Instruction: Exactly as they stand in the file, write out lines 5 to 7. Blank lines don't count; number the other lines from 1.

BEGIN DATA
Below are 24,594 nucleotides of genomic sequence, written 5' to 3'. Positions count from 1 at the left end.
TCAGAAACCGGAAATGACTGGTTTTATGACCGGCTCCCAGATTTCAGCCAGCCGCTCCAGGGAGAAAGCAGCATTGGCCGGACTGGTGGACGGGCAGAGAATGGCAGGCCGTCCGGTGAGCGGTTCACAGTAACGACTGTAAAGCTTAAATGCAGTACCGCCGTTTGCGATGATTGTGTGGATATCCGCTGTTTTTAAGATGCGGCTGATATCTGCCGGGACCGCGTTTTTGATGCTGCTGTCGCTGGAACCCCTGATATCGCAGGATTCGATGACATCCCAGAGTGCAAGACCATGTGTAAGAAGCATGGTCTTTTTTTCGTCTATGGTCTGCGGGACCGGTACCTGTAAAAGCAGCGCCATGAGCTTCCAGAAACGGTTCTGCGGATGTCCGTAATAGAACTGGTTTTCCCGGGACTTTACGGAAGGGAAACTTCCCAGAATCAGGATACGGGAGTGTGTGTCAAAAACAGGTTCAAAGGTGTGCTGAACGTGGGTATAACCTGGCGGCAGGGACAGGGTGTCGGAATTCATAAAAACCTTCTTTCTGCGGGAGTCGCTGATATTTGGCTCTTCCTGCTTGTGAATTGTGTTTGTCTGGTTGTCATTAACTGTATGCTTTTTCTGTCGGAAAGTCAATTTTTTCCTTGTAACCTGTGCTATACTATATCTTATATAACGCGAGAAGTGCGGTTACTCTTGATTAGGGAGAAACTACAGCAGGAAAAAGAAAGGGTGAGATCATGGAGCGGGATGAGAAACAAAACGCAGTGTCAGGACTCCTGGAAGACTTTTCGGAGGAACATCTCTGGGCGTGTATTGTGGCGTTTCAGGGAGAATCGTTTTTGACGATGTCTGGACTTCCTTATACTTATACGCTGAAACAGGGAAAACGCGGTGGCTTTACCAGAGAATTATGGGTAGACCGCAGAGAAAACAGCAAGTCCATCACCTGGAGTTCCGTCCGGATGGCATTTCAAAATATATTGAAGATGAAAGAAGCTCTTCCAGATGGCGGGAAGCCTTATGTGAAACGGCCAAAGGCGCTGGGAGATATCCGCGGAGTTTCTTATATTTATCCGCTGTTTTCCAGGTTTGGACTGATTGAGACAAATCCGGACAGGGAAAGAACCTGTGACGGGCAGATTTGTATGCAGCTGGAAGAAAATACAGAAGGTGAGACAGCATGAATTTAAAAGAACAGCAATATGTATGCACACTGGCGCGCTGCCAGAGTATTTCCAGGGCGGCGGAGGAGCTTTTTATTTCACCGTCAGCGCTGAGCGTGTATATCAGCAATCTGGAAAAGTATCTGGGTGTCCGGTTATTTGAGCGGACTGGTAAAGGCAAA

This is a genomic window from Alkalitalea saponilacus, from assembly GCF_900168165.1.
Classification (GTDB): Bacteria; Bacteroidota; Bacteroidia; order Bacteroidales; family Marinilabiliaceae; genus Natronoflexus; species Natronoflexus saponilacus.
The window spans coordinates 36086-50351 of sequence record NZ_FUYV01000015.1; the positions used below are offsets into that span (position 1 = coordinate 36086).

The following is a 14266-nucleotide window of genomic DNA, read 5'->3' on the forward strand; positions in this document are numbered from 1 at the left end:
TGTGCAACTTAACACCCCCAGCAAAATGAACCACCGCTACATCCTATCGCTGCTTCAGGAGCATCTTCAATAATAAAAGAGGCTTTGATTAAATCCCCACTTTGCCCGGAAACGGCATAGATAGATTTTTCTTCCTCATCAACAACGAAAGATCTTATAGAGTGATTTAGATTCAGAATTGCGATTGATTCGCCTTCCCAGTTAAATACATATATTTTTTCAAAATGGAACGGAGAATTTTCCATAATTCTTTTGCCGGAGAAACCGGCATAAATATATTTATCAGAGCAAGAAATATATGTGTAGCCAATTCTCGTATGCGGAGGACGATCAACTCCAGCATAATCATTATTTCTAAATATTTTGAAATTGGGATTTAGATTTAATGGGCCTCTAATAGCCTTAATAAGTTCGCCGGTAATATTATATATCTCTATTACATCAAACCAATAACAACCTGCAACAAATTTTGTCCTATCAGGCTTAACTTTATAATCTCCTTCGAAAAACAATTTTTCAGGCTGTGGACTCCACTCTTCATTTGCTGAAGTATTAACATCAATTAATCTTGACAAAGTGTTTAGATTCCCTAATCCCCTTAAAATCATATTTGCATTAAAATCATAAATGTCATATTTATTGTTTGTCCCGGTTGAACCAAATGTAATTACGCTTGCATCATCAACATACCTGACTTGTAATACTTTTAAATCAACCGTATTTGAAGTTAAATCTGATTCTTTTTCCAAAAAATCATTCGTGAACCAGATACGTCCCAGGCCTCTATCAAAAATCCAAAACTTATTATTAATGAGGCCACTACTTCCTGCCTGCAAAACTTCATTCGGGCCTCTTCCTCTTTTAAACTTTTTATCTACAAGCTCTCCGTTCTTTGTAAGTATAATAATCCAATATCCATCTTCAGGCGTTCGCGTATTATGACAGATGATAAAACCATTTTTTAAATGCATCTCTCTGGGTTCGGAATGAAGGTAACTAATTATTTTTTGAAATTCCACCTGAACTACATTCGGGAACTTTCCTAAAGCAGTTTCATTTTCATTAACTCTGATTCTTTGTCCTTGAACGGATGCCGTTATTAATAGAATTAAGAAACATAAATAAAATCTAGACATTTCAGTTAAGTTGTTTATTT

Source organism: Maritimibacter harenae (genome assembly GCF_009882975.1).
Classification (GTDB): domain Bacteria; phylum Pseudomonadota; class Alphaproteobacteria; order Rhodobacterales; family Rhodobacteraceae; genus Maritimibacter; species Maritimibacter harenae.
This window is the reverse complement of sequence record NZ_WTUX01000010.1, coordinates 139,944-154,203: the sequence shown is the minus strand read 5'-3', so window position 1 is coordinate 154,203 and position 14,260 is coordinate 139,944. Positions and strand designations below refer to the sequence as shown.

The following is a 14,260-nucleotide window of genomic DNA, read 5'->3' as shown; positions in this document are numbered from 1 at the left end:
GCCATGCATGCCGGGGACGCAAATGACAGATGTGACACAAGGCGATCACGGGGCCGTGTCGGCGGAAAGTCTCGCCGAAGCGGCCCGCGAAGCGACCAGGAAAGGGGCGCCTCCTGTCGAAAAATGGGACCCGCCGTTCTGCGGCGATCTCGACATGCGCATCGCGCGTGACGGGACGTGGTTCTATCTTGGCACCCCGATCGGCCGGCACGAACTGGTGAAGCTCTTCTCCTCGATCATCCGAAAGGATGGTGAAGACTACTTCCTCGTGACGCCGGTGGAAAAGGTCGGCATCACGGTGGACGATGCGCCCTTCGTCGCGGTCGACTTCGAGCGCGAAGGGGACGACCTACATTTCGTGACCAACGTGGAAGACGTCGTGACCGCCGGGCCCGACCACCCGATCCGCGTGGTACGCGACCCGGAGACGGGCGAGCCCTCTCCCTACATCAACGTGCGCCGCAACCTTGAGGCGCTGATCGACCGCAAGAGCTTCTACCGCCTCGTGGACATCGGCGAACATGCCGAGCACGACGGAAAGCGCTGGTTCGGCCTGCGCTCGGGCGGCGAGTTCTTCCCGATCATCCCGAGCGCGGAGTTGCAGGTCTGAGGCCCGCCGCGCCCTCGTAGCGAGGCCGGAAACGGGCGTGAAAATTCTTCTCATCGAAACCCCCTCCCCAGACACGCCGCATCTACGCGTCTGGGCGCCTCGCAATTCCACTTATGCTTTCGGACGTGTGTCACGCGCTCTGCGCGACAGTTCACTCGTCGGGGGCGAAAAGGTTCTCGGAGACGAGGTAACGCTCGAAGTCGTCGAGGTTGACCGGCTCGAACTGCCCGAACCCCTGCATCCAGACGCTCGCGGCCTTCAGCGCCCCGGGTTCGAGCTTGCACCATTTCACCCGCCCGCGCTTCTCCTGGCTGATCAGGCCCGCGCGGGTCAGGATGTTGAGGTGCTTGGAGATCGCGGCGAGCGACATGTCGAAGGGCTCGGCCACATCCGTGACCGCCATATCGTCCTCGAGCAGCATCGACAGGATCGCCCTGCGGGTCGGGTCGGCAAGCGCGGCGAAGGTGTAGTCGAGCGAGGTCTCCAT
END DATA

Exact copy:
The window spans coordinates 36086-50351 of sequence record NZ_FUYV01000015.1; the positions used below are offsets into that span (position 1 = coordinate 36086).

The following is a 14266-nucleotide window of genomic DNA, read 5'->3' on the forward strand; positions in this document are numbered from 1 at the left end:
TGTGCAACTTAACACCCCCAGCAAAATGAACCACCGCTACATCCTATCGCTGCTTCAGGAGCATCTTCAATAATAAAAGAGGCTTTGATTAAATCCCCACTTTGCCCGGAAACGGCATAGATAGATTTTTCTTCCTCATCAACAACGAAAGATCTTATAGAGTGATTTAGATTCAGAATTGCGATTGATTCGCCTTCCCAGTTAAATACATATATTTTTTCAAAATGGAACGGAGAATTTTCCATAATTCTTTTGCCGGAGAAACCGGCATAAATATATTTATCAGAGCAAGAAATATATGTGTAGCCAATTCTCGTATGCGGAGGACGATCAACTCCAGCATAATCATTATTTCTAAATATTTTGAAATTGGGATTTAGATTTAATGGGCCTCTAATAGCCTTAATAAGTTCGCCGGTAATATTATATATCTCTATTACATCAAACCAATAACAACCTGCAACAAATTTTGTCCTATCAGGCTTAACTTTATAATCTCCTTCGAAAAACAATTTTTCAGGCTGTGGACTCCACTCTTCATTTGCTGAAGTATTAACATCAATTAATCTTGACAAAGTGTTTAGATTCCCTAATCCCCTTAAAATCATATTTGCATTAAAATCATAAATGTCATATTTATTGTTTGTCCCGGTTGAACCAAATGTAATTACGCTTGCATCATCAACATACCTGACTTGTAATACTTTTAAATCAACCGTATTTGAAGTTAAATCTGATTCTTTTTCCAAAAAATCATTCGTGAACCAGATACGTCCCAGGCCTCTATCAAAAATCCAAAACTTATTATTAATGAGGCCACTACTTCCTGCCTGCAAAACTTCATTCGGGCCTCTTCCTCTTTTAAACTTTTTATCTACAAGCTCTCCGTTCTTTGTAAGTATAATAATCCAATATCCATCTTCAGGCGTTCGCGTATTATGACAGATGATAAAACCATTTTTTAAATGCATCTCTCTGGGTTCGGAATGAAGGTAACTAATTATTTTTTGAAATTCCACCTGAACTACATTCGGGAACTTTCCTAAAGCAGTTTCATTTTCATTAACTCTGATTCTTTGTCCTTGAACGGATGCCGTTATTAATAGAATTAAGAAACATAAATAAAATCTAGACATTTCAGTTAAGTTGTTTATTT